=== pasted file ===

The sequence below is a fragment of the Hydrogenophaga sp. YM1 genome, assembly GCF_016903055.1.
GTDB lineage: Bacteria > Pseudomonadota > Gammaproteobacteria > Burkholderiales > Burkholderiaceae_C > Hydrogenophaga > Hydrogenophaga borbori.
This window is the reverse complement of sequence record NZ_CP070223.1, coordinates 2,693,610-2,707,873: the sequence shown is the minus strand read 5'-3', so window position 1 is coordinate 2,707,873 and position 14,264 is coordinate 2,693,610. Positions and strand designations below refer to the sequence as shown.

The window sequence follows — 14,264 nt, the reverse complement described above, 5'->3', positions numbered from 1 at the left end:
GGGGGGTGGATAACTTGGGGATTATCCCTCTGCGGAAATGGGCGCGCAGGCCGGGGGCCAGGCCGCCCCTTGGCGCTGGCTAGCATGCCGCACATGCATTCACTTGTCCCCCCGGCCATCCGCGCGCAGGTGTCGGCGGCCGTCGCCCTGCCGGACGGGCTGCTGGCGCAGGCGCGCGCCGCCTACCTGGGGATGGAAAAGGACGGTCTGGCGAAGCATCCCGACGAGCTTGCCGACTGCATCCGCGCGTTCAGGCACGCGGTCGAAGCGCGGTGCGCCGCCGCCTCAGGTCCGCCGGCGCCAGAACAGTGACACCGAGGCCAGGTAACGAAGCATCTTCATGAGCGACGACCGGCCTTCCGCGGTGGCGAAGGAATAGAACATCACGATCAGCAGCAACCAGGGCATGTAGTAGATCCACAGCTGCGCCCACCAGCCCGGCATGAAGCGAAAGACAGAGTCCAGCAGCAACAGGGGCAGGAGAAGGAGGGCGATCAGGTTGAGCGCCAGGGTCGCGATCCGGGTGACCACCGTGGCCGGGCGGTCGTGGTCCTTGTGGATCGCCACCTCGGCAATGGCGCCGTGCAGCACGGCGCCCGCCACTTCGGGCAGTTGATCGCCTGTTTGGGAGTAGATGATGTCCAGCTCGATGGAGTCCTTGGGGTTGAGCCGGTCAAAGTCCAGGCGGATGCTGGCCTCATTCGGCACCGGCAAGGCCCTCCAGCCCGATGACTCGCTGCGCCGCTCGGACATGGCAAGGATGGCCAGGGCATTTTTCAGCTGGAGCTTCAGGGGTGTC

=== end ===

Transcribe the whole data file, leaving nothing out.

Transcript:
The sequence below is a fragment of the Hydrogenophaga sp. YM1 genome, assembly GCF_016903055.1.
GTDB lineage: Bacteria > Pseudomonadota > Gammaproteobacteria > Burkholderiales > Burkholderiaceae_C > Hydrogenophaga > Hydrogenophaga borbori.
This window is the reverse complement of sequence record NZ_CP070223.1, coordinates 2,693,610-2,707,873: the sequence shown is the minus strand read 5'-3', so window position 1 is coordinate 2,707,873 and position 14,264 is coordinate 2,693,610. Positions and strand designations below refer to the sequence as shown.

The window sequence follows — 14,264 nt, the reverse complement described above, 5'->3', positions numbered from 1 at the left end:
GGGGGGTGGATAACTTGGGGATTATCCCTCTGCGGAAATGGGCGCGCAGGCCGGGGGCCAGGCCGCCCCTTGGCGCTGGCTAGCATGCCGCACATGCATTCACTTGTCCCCCCGGCCATCCGCGCGCAGGTGTCGGCGGCCGTCGCCCTGCCGGACGGGCTGCTGGCGCAGGCGCGCGCCGCCTACCTGGGGATGGAAAAGGACGGTCTGGCGAAGCATCCCGACGAGCTTGCCGACTGCATCCGCGCGTTCAGGCACGCGGTCGAAGCGCGGTGCGCCGCCGCCTCAGGTCCGCCGGCGCCAGAACAGTGACACCGAGGCCAGGTAACGAAGCATCTTCATGAGCGACGACCGGCCTTCCGCGGTGGCGAAGGAATAGAACATCACGATCAGCAGCAACCAGGGCATGTAGTAGATCCACAGCTGCGCCCACCAGCCCGGCATGAAGCGAAAGACAGAGTCCAGCAGCAACAGGGGCAGGAGAAGGAGGGCGATCAGGTTGAGCGCCAGGGTCGCGATCCGGGTGACCACCGTGGCCGGGCGGTCGTGGTCCTTGTGGATCGCCACCTCGGCAATGGCGCCGTGCAGCACGGCGCCCGCCACTTCGGGCAGTTGATCGCCTGTTTGGGAGTAGATGATGTCCAGCTCGATGGAGTCCTTGGGGTTGAGCCGGTCAAAGTCCAGGCGGATGCTGGCCTCATTCGGCACCGGCAAGGCCCTCCAGCCCGATGACTCGCTGCGCCGCTCGGACATGGCAAGGATGGCCAGGGCATTTTTCAGCTGGAGCTTCAGGGGTGTC